The time that a craving for M&M’s nearly killed me

I’d been in Leticia for 2 weeks. Used to dodging motorcycles to cross the road, being woken up at 5am by army drills and not ever quite used to overwhelming heat, but used to how ununsed I was to it. Unable to do a weekend jungle trip like I had hoped thanks to eye watering costs, I had one last weekend to wander around before leaving on a jet plane on Monday. I lounged by the pool, and seethed that the ONE time I didn’t bring my camera out was the time a parrot flew down, perched on a chair opposite to me and hung out for hours. I also visited the river port and its markets one last time, drank beers with my classmates and enjoyed sunbathing and reading.

The chill out area at College…not half bad

By Sunday afternoon, after a long, lazy lunch with a classmate, I’d exhausted my options in Leticia. My classmate, Jennifer, had gone to Tabatinga, the Brazilian border town, that morning to the Casa de Chocolat and bought some M&M’s. I hadn’t had access to M&M’s in nearly 2 months and decided to seize the opportunity.

Do not consume – may lead to traumatic experiences

I’d already been to Tabatinga three times prior to this. First, on a border hop walking down the street with Helen and Bea. Second, later that night in a tuk tuk with Helen, Bea and our new Colombian friends. Third, on my cultural college activity, bicycling around Tabatinga with a guy from the college. Each of these three times, the many Brazilian guards with huge guns had ignored me and all the other people walking/biking/driving down the street and there had been no indication of any border formalities whatsoever. This time, I was in for a rude awakening.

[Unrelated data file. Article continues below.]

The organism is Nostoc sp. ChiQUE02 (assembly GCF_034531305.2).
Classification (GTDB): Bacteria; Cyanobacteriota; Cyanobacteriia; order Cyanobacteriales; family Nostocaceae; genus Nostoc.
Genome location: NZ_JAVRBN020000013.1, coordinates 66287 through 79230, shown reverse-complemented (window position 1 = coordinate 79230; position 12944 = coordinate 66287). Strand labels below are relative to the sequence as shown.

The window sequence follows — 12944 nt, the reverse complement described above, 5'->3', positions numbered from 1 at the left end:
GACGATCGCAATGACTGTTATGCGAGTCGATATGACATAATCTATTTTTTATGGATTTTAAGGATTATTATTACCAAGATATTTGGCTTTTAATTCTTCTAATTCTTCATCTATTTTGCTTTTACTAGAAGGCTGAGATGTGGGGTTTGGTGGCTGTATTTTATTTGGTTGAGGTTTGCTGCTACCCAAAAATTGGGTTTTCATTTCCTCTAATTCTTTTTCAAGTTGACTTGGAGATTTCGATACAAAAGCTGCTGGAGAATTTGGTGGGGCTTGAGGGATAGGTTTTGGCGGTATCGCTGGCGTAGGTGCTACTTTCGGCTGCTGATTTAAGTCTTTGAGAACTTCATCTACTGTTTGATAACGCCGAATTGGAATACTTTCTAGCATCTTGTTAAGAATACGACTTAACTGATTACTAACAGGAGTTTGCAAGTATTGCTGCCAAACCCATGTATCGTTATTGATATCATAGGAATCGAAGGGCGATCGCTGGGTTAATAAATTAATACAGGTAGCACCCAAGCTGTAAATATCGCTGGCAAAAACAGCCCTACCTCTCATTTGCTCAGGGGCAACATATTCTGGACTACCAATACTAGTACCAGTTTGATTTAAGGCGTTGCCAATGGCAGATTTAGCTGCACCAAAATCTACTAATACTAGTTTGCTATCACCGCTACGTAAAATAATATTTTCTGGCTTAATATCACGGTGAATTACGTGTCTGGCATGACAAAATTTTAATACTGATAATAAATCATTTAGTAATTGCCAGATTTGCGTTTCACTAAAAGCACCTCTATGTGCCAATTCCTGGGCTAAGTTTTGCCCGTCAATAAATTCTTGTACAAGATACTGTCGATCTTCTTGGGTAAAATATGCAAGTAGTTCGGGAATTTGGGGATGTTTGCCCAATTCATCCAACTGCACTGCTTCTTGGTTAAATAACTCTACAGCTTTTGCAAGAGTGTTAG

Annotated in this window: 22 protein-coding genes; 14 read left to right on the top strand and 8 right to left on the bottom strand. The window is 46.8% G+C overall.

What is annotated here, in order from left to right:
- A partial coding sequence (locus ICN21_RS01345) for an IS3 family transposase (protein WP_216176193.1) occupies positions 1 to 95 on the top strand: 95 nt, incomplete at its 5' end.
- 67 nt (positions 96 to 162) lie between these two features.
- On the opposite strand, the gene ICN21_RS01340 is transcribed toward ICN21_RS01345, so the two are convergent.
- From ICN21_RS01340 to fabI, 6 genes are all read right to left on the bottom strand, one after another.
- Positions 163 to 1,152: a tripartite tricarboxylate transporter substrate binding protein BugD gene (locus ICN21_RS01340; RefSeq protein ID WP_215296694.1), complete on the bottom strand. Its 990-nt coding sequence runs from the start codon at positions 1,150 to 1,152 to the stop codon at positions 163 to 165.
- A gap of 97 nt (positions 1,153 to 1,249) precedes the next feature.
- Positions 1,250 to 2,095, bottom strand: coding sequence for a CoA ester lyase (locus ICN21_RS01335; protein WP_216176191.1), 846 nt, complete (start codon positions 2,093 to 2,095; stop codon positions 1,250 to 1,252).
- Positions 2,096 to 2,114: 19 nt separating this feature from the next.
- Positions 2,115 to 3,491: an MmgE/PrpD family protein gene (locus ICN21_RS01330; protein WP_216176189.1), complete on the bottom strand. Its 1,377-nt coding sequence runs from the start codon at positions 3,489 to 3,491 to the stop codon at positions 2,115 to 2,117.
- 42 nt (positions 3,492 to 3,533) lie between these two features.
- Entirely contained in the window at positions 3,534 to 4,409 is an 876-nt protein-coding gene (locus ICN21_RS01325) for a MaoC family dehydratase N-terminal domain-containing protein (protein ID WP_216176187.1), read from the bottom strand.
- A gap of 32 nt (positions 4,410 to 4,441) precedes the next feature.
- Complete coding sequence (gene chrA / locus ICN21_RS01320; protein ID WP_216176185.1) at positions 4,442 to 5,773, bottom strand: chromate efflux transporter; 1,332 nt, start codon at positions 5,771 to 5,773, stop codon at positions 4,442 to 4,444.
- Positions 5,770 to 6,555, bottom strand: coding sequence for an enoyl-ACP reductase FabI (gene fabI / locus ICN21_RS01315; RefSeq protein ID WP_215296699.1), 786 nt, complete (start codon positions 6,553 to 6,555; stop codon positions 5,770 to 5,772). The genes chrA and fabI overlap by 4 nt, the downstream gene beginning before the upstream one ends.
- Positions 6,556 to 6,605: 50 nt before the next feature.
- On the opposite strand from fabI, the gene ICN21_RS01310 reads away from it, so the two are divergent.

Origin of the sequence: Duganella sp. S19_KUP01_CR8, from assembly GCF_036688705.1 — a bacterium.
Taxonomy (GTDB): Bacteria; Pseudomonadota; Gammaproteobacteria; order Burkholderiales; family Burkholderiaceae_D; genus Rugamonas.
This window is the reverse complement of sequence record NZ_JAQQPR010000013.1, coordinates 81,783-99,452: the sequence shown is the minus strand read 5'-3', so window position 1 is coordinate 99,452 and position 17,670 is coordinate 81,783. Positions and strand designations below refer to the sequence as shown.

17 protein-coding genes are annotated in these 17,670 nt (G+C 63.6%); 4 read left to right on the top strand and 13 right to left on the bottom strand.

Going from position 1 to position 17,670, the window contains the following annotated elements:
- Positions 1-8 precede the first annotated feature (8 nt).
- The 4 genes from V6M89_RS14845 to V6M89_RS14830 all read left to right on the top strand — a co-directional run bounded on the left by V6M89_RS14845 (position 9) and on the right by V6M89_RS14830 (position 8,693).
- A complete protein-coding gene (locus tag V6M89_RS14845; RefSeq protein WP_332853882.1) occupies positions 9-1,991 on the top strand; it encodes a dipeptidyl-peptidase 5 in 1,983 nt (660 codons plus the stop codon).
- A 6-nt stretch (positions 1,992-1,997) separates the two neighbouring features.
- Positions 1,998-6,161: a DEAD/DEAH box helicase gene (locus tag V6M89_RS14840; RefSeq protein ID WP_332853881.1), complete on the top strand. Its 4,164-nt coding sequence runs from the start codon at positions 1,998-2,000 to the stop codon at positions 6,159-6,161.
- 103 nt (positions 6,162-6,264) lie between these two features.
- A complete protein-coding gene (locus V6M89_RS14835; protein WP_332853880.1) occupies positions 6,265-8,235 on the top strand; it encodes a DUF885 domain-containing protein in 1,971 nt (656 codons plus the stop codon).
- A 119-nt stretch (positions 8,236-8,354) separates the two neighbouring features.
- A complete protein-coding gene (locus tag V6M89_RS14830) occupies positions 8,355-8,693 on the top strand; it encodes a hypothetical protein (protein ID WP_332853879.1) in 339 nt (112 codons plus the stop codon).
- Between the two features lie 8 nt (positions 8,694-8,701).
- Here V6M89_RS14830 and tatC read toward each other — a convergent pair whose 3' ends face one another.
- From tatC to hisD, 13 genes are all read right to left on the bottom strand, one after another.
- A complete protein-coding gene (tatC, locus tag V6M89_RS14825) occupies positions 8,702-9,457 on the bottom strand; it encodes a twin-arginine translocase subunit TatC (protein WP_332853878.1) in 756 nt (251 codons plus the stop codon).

Tabatinga is a short distance away from central Leticia. It took about fifteen minutes of walking to get to the dusty street where there is a small, uninteresting sign indicating you are now in Brazilian territory, with lots of soldiers dotted around the two way street and no blockade or formal barriers. I walked past these soldiers, just like I’d done the first time and had seen countless of other people doing since. I veered to the right to avoid some cars coming through and noticed a female guard watching me. Completely used to staring (and hissing and whistling and Spanish compliments) after two months as a gringa in South America, I didn’t think much of it. As per usual, the heat was sweltering and I wiped off some sweat from my forehead. Just at that second, she barked me to come over, gesturing wildly. Maybe my sweatiness, coupled with my eternal nervousness around big guns (I’m from New Zealand. Guns will NEVER be a normal thing to be around for me) set her off. Maybe my veering to the right. Maybe she was just a bit of a bully who was bored – most likely option.

Example of nicer Brazilian border guard who didn’t find me worthy of terrorising